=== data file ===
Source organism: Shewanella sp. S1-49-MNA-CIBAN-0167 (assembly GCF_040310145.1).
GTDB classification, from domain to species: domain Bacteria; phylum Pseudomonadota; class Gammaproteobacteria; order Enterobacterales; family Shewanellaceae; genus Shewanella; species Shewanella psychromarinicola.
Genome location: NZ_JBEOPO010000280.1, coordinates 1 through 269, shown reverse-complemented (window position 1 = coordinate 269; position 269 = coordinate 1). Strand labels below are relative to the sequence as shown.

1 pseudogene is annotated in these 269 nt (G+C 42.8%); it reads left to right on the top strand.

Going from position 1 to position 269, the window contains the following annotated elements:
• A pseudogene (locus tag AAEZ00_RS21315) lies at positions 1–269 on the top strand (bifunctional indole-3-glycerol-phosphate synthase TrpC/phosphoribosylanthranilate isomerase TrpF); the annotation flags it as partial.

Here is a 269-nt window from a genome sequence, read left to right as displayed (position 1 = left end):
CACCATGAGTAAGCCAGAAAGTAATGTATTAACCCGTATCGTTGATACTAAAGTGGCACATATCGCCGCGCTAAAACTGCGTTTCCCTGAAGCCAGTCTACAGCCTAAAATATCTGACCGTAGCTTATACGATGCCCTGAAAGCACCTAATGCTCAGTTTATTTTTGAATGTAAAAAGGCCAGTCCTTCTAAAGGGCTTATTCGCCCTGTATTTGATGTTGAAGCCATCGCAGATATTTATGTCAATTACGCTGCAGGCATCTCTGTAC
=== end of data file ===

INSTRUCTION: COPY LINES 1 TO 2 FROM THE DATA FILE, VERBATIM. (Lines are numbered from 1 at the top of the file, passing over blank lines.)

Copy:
Source organism: Shewanella sp. S1-49-MNA-CIBAN-0167 (assembly GCF_040310145.1).
GTDB classification, from domain to species: domain Bacteria; phylum Pseudomonadota; class Gammaproteobacteria; order Enterobacterales; family Shewanellaceae; genus Shewanella; species Shewanella psychromarinicola.